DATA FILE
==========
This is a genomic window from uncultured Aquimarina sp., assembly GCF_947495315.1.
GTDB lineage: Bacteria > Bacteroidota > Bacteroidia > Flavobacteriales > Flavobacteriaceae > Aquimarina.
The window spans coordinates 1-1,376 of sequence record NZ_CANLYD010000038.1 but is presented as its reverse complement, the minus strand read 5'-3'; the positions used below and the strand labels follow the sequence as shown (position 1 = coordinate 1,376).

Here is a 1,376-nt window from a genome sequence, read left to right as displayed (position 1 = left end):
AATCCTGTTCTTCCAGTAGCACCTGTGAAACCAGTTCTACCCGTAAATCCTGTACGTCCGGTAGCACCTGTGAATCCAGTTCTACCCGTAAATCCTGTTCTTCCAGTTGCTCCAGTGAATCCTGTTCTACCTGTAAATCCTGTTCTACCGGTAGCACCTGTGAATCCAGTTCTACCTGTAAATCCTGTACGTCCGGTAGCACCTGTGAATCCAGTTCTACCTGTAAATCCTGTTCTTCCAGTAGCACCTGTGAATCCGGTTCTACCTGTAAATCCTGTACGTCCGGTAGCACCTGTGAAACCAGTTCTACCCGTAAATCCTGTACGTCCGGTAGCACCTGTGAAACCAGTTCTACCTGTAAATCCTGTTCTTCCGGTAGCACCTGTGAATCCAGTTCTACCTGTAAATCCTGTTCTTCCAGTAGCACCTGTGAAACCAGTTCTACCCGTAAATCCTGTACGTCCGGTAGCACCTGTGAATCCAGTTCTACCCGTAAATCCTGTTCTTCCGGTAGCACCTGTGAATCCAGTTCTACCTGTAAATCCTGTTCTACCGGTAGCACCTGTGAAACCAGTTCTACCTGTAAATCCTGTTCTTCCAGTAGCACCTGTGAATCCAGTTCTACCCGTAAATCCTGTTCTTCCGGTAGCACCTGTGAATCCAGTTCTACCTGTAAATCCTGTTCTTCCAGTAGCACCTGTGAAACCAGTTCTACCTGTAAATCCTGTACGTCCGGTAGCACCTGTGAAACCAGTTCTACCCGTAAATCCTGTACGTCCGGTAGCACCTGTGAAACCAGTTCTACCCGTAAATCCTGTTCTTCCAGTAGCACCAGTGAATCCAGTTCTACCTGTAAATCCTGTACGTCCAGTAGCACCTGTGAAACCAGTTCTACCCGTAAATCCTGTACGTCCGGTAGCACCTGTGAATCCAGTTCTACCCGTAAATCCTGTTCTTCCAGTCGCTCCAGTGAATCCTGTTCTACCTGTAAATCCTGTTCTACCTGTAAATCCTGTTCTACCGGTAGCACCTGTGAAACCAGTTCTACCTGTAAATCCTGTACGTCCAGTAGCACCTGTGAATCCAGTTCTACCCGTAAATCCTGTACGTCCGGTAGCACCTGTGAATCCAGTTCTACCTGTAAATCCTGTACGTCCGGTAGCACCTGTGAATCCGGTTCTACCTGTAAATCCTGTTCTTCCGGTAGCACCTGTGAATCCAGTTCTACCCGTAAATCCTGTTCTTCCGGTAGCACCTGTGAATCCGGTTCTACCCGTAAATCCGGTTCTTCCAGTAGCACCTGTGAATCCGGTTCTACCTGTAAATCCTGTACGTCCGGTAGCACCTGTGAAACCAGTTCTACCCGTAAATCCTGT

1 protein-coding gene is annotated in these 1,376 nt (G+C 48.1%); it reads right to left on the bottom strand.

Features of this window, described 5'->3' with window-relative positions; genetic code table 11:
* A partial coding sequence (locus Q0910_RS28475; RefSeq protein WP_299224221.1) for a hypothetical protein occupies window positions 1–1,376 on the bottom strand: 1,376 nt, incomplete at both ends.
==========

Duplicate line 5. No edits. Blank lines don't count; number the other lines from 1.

AATCCTGTTCTTCCAGTAGCACCTGTGAAACCAGTTCTACCCGTAAATCCTGTACGTCCGGTAGCACCTGTGAATCCAGTTCTACCCGTAAATCCTGTTCTTCCAGTTGCTCCAGTGAATCCTGTTCTACCTGTAAATCCTGTTCTACCGGTAGCACCTGTGAATCCAGTTCTACCTGTAAATCCTGTACGTCCGGTAGCACCTGTGAATCCAGTTCTACCTGTAAATCCTGTTCTTCCAGTAGCACCTGTGAATCCGGTTCTACCTGTAAATCCTGTACGTCCGGTAGCACCTGTGAAACCAGTTCTACCCGTAAATCCTGTACGTCCGGTAGCACCTGTGAAACCAGTTCTACCTGTAAATCCTGTTCTTCCGGTAGCACCTGTGAATCCAGTTCTACCTGTAAATCCTGTTCTTCCAGTAGCACCTGTGAAACCAGTTCTACCCGTAAATCCTGTACGTCCGGTAGCACCTGTGAATCCAGTTCTACCCGTAAATCCTGTTCTTCCGGTAGCACCTGTGAATCCAGTTCTACCTGTAAATCCTGTTCTACCGGTAGCACCTGTGAAACCAGTTCTACCTGTAAATCCTGTTCTTCCAGTAGCACCTGTGAATCCAGTTCTACCCGTAAATCCTGTTCTTCCGGTAGCACCTGTGAATCCAGTTCTACCTGTAAATCCTGTTCTTCCAGTAGCACCTGTGAAACCAGTTCTACCTGTAAATCCTGTACGTCCGGTAGCACCTGTGAAACCAGTTCTACCCGTAAATCCTGTACGTCCGGTAGCACCTGTGAAACCAGTTCTACCCGTAAATCCTGTTCTTCCAGTAGCACCAGTGAATCCAGTTCTACCTGTAAATCCTGTACGTCCAGTAGCACCTGTGAAACCAGTTCTACCCGTAAATCCTGTACGTCCGGTAGCACCTGTGAATCCAGTTCTACCCGTAAATCCTGTTCTTCCAGTCGCTCCAGTGAATCCTGTTCTACCTGTAAATCCTGTTCTACCTGTAAATCCTGTTCTACCGGTAGCACCTGTGAAACCAGTTCTACCTGTAAATCCTGTACGTCCAGTAGCACCTGTGAATCCAGTTCTACCCGTAAATCCTGTACGTCCGGTAGCACCTGTGAATCCAGTTCTACCTGTAAATCCTGTACGTCCGGTAGCACCTGTGAATCCGGTTCTACCTGTAAATCCTGTTCTTCCGGTAGCACCTGTGAATCCAGTTCTACCCGTAAATCCTGTTCTTCCGGTAGCACCTGTGAATCCGGTTCTACCCGTAAATCCGGTTCTTCCAGTAGCACCTGTGAATCCGGTTCTACCTGTAAATCCTGTACGTCCGGTAGCACCTGTGAAACCAGTTCTACCCGTAAATCCTGT